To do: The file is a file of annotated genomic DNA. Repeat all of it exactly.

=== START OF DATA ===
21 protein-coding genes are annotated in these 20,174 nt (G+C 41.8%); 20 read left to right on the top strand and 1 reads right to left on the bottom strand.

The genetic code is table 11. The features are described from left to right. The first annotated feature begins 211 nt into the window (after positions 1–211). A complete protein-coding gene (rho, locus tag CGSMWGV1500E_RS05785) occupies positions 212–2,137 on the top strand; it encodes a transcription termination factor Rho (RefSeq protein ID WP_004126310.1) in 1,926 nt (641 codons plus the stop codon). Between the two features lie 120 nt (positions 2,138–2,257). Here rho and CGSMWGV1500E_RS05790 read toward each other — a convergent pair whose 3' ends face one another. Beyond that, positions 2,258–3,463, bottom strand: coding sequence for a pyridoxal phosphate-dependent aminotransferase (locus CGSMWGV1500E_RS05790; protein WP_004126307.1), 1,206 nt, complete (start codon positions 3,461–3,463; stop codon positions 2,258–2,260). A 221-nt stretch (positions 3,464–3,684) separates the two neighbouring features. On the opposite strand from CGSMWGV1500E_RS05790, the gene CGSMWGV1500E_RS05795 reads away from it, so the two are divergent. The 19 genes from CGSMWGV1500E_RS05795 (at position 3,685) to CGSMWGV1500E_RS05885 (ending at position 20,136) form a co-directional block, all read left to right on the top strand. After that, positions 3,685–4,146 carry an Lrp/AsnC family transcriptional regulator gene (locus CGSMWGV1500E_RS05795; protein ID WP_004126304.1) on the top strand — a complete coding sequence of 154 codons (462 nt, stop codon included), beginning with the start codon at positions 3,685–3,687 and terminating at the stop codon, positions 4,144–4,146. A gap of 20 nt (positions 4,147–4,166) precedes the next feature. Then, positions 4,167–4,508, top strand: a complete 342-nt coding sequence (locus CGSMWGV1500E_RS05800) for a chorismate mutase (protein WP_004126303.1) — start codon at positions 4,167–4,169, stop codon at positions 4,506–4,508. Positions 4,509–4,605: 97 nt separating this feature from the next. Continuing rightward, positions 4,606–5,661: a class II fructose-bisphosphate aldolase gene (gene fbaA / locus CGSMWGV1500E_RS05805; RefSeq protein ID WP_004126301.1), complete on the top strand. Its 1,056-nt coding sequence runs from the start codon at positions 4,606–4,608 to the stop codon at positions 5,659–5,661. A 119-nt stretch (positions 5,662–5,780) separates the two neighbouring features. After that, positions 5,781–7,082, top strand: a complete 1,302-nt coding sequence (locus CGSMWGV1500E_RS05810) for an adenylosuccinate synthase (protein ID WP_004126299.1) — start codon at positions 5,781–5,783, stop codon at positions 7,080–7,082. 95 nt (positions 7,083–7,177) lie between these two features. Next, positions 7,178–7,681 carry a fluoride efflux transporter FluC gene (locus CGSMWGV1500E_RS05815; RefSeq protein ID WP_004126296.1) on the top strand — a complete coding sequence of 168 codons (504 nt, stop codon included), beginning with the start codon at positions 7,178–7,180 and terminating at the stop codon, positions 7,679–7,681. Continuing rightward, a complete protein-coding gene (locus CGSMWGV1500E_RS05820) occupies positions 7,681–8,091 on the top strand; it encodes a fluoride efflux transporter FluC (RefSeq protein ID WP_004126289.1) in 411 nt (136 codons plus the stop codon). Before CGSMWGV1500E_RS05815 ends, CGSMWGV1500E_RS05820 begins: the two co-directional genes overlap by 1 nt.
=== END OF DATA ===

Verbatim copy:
21 protein-coding genes are annotated in these 20,174 nt (G+C 41.8%); 20 read left to right on the top strand and 1 reads right to left on the bottom strand.

The genetic code is table 11. The features are described from left to right. The first annotated feature begins 211 nt into the window (after positions 1–211). A complete protein-coding gene (rho, locus tag CGSMWGV1500E_RS05785) occupies positions 212–2,137 on the top strand; it encodes a transcription termination factor Rho (RefSeq protein ID WP_004126310.1) in 1,926 nt (641 codons plus the stop codon). Between the two features lie 120 nt (positions 2,138–2,257). Here rho and CGSMWGV1500E_RS05790 read toward each other — a convergent pair whose 3' ends face one another. Beyond that, positions 2,258–3,463, bottom strand: coding sequence for a pyridoxal phosphate-dependent aminotransferase (locus CGSMWGV1500E_RS05790; protein WP_004126307.1), 1,206 nt, complete (start codon positions 3,461–3,463; stop codon positions 2,258–2,260). A 221-nt stretch (positions 3,464–3,684) separates the two neighbouring features. On the opposite strand from CGSMWGV1500E_RS05790, the gene CGSMWGV1500E_RS05795 reads away from it, so the two are divergent. The 19 genes from CGSMWGV1500E_RS05795 (at position 3,685) to CGSMWGV1500E_RS05885 (ending at position 20,136) form a co-directional block, all read left to right on the top strand. After that, positions 3,685–4,146 carry an Lrp/AsnC family transcriptional regulator gene (locus CGSMWGV1500E_RS05795; protein ID WP_004126304.1) on the top strand — a complete coding sequence of 154 codons (462 nt, stop codon included), beginning with the start codon at positions 3,685–3,687 and terminating at the stop codon, positions 4,144–4,146. A gap of 20 nt (positions 4,147–4,166) precedes the next feature. Then, positions 4,167–4,508, top strand: a complete 342-nt coding sequence (locus CGSMWGV1500E_RS05800) for a chorismate mutase (protein WP_004126303.1) — start codon at positions 4,167–4,169, stop codon at positions 4,506–4,508. Positions 4,509–4,605: 97 nt separating this feature from the next. Continuing rightward, positions 4,606–5,661: a class II fructose-bisphosphate aldolase gene (gene fbaA / locus CGSMWGV1500E_RS05805; RefSeq protein ID WP_004126301.1), complete on the top strand. Its 1,056-nt coding sequence runs from the start codon at positions 4,606–4,608 to the stop codon at positions 5,659–5,661. A 119-nt stretch (positions 5,662–5,780) separates the two neighbouring features. After that, positions 5,781–7,082, top strand: a complete 1,302-nt coding sequence (locus CGSMWGV1500E_RS05810) for an adenylosuccinate synthase (protein ID WP_004126299.1) — start codon at positions 5,781–5,783, stop codon at positions 7,080–7,082. 95 nt (positions 7,083–7,177) lie between these two features. Next, positions 7,178–7,681 carry a fluoride efflux transporter FluC gene (locus CGSMWGV1500E_RS05815; RefSeq protein ID WP_004126296.1) on the top strand — a complete coding sequence of 168 codons (504 nt, stop codon included), beginning with the start codon at positions 7,178–7,180 and terminating at the stop codon, positions 7,679–7,681. Continuing rightward, a complete protein-coding gene (locus CGSMWGV1500E_RS05820) occupies positions 7,681–8,091 on the top strand; it encodes a fluoride efflux transporter FluC (RefSeq protein ID WP_004126289.1) in 411 nt (136 codons plus the stop codon). Before CGSMWGV1500E_RS05815 ends, CGSMWGV1500E_RS05820 begins: the two co-directional genes overlap by 1 nt.